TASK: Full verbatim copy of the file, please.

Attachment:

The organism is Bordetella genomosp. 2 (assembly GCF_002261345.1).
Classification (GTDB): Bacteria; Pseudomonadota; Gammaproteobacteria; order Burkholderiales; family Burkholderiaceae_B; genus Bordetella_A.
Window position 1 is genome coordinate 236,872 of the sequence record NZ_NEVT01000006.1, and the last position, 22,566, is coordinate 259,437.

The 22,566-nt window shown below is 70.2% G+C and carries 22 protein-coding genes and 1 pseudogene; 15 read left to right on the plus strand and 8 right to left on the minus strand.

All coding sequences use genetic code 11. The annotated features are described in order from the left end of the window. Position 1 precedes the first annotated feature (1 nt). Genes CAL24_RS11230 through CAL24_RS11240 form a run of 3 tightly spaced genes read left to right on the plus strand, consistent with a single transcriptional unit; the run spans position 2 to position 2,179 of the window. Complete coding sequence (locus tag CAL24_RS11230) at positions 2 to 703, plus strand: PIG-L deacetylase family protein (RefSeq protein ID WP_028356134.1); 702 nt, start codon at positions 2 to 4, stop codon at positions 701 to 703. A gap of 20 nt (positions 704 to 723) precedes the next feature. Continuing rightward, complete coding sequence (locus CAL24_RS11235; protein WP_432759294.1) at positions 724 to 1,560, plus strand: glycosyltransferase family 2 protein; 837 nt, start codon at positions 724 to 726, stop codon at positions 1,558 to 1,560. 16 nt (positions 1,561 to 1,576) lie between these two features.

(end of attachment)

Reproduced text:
The organism is Bordetella genomosp. 2 (assembly GCF_002261345.1).
Classification (GTDB): Bacteria; Pseudomonadota; Gammaproteobacteria; order Burkholderiales; family Burkholderiaceae_B; genus Bordetella_A.
Window position 1 is genome coordinate 236,872 of the sequence record NZ_NEVT01000006.1, and the last position, 22,566, is coordinate 259,437.

The 22,566-nt window shown below is 70.2% G+C and carries 22 protein-coding genes and 1 pseudogene; 15 read left to right on the plus strand and 8 right to left on the minus strand.

All coding sequences use genetic code 11. The annotated features are described in order from the left end of the window. Position 1 precedes the first annotated feature (1 nt). Genes CAL24_RS11230 through CAL24_RS11240 form a run of 3 tightly spaced genes read left to right on the plus strand, consistent with a single transcriptional unit; the run spans position 2 to position 2,179 of the window. Complete coding sequence (locus tag CAL24_RS11230) at positions 2 to 703, plus strand: PIG-L deacetylase family protein (RefSeq protein ID WP_028356134.1); 702 nt, start codon at positions 2 to 4, stop codon at positions 701 to 703. A gap of 20 nt (positions 704 to 723) precedes the next feature. Continuing rightward, complete coding sequence (locus CAL24_RS11235; protein WP_432759294.1) at positions 724 to 1,560, plus strand: glycosyltransferase family 2 protein; 837 nt, start codon at positions 724 to 726, stop codon at positions 1,558 to 1,560. 16 nt (positions 1,561 to 1,576) lie between these two features.